August 27, 2015
A long time supporter of road pricing, Toronto Star columnist Christopher Hume interviewed Martin Collier about the Ontario Government's slow progress on HOT Lanes in the GTHA. Los Angeles and San Diego installed them twenty years ago...!
By CHRISTOPHER HUME
... HOT lanes mark the start of a more democratic and equitable approach to the sharing of public resources.
“When a new road opens,” says Transport Futures founder Martin Collier, “people assume they can use it for free. When new transit opens, people assume they will have to pay to use it.”
According to Collier, (the province's) mistake was to close the HOV lanes after drivers had grown accustomed to them but before HOT lanes were introduced...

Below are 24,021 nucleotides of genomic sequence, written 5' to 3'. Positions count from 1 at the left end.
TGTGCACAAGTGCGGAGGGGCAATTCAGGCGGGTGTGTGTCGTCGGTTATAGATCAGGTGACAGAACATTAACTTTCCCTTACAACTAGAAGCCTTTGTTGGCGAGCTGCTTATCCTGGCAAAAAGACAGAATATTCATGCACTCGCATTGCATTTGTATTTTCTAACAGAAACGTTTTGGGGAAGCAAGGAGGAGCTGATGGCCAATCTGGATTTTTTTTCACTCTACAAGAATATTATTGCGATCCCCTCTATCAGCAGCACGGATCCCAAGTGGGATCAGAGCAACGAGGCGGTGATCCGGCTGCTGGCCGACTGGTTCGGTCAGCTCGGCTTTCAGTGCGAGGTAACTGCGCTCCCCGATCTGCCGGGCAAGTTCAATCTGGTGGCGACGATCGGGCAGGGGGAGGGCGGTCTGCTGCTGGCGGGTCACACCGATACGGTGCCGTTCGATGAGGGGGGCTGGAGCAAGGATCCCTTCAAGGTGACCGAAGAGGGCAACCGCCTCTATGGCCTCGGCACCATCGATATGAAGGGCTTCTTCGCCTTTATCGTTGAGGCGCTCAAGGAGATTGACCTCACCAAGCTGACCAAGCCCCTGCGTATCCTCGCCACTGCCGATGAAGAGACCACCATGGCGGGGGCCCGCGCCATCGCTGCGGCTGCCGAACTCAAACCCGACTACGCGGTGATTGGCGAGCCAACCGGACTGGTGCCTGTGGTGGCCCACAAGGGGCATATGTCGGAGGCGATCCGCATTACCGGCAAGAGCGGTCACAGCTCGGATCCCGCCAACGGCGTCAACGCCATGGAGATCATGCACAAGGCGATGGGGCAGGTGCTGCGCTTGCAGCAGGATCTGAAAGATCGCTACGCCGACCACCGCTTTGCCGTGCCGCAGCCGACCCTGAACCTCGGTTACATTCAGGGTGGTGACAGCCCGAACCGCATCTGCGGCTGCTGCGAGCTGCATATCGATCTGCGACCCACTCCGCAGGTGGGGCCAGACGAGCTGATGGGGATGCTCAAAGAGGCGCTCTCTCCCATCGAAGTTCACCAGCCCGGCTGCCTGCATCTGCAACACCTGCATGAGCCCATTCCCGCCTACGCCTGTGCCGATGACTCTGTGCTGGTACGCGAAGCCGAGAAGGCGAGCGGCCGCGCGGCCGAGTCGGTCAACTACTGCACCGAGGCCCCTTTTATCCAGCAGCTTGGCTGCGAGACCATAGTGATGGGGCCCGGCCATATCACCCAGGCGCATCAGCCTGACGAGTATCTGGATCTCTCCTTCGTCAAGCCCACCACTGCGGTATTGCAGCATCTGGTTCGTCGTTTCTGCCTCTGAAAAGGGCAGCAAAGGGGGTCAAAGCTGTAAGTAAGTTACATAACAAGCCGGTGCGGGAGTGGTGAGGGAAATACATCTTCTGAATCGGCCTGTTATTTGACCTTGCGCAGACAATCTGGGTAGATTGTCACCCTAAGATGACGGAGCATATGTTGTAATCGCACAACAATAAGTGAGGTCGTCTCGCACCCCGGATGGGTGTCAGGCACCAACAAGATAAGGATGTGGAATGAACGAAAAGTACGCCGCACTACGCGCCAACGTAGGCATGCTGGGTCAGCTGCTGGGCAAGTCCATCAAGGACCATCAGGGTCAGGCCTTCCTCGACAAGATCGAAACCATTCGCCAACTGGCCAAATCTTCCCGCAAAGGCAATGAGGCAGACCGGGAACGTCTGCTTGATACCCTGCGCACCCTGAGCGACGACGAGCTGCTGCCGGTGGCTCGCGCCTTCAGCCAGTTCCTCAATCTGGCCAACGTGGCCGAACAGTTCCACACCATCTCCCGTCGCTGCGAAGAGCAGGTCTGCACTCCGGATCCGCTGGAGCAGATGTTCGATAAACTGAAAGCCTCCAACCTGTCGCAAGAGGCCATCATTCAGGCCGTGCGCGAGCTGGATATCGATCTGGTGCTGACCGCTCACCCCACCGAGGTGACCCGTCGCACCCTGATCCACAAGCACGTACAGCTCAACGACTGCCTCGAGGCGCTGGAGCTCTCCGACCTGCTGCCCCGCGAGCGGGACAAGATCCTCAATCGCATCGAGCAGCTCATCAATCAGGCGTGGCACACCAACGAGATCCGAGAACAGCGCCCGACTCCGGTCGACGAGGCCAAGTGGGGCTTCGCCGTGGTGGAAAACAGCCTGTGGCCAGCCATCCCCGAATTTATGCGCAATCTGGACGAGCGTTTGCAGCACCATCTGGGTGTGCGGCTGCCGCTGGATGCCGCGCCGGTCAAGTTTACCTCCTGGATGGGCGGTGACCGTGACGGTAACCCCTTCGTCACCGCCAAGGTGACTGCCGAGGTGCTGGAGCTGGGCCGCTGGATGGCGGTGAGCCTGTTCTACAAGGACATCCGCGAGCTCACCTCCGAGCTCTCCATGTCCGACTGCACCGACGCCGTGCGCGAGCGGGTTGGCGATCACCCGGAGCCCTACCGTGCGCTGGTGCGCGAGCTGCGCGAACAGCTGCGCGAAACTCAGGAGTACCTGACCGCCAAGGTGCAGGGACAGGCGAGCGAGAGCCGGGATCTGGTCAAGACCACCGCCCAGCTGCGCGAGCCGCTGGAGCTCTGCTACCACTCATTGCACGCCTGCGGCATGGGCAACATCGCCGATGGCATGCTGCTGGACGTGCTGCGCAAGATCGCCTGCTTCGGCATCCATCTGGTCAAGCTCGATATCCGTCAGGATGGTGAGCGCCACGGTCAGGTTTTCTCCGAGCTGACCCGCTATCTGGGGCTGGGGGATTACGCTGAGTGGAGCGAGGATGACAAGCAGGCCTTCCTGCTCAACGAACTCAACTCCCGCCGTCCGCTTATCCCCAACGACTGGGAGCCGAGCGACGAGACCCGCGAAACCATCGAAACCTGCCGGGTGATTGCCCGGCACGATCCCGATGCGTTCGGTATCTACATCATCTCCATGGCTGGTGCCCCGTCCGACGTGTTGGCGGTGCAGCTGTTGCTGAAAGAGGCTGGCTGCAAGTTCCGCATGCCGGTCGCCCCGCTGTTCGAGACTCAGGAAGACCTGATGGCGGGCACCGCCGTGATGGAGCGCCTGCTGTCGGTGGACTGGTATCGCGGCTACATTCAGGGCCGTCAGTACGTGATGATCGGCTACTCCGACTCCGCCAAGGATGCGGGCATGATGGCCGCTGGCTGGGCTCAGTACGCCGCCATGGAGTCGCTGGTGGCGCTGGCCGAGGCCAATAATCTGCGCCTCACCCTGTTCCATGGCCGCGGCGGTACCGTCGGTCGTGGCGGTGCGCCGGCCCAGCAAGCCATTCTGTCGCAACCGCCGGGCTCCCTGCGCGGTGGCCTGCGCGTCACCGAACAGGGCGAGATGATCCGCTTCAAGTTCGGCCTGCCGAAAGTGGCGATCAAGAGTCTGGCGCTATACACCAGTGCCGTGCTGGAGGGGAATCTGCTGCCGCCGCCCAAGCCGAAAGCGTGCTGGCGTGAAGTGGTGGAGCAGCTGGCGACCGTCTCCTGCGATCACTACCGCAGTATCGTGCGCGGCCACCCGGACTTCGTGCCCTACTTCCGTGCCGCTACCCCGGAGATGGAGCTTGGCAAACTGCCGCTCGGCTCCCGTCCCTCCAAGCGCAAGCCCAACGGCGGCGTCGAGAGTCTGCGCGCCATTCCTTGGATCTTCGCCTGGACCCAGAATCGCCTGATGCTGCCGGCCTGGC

As Collier also points out, even the temporary HOV lanes led to “a huge spike in the amount of car-pooling and a sudden increase in the sale of mannequins.”
Though critics worry that HOT lanes will be too expensive for the driving poor, history tells us otherwise. “In the U.S.,” Collier notes, “low-income drivers are the most supportive of HOT because they’re the ones who are usually stuck in traffic.”
Besides, part of the American approach is to spend money raised by tolls in the area where it is collected. Those who fear the cash will disappear into general revenues find this reassuring. In addition, “dynamic pricing” means drivers pay different rates at different times...